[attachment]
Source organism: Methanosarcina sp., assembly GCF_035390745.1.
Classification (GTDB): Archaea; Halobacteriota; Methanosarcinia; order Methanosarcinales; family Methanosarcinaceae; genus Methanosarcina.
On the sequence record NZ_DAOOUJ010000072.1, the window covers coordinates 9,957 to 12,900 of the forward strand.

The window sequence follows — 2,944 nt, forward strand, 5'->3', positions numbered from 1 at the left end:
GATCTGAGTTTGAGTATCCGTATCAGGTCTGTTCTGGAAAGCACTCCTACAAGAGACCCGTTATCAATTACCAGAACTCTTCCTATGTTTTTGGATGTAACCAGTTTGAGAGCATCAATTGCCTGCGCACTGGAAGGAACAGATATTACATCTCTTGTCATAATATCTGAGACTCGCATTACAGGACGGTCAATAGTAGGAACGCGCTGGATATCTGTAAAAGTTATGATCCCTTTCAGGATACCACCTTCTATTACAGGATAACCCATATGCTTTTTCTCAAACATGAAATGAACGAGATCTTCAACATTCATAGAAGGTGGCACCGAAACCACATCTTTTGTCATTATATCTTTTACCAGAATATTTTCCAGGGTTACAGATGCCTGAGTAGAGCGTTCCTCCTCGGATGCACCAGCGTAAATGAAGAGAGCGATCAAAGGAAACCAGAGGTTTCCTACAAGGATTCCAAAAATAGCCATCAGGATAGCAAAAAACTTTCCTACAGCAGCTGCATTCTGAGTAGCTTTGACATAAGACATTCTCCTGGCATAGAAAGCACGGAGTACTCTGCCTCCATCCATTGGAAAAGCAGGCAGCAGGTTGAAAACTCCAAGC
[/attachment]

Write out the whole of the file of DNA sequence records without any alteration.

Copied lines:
Source organism: Methanosarcina sp., assembly GCF_035390745.1.
Classification (GTDB): Archaea; Halobacteriota; Methanosarcinia; order Methanosarcinales; family Methanosarcinaceae; genus Methanosarcina.
On the sequence record NZ_DAOOUJ010000072.1, the window covers coordinates 9,957 to 12,900 of the forward strand.

The window sequence follows — 2,944 nt, forward strand, 5'->3', positions numbered from 1 at the left end:
GATCTGAGTTTGAGTATCCGTATCAGGTCTGTTCTGGAAAGCACTCCTACAAGAGACCCGTTATCAATTACCAGAACTCTTCCTATGTTTTTGGATGTAACCAGTTTGAGAGCATCAATTGCCTGCGCACTGGAAGGAACAGATATTACATCTCTTGTCATAATATCTGAGACTCGCATTACAGGACGGTCAATAGTAGGAACGCGCTGGATATCTGTAAAAGTTATGATCCCTTTCAGGATACCACCTTCTATTACAGGATAACCCATATGCTTTTTCTCAAACATGAAATGAACGAGATCTTCAACATTCATAGAAGGTGGCACCGAAACCACATCTTTTGTCATTATATCTTTTACCAGAATATTTTCCAGGGTTACAGATGCCTGAGTAGAGCGTTCCTCCTCGGATGCACCAGCGTAAATGAAGAGAGCGATCAAAGGAAACCAGAGGTTTCCTACAAGGATTCCAAAAATAGCCATCAGGATAGCAAAAAACTTTCCTACAGCAGCTGCATTCTGAGTAGCTTTGACATAAGACATTCTCCTGGCATAGAAAGCACGGAGTACTCTGCCTCCATCCATTGGAAAAGCAGGCAGCAGGTTGAAAACTCCAAGC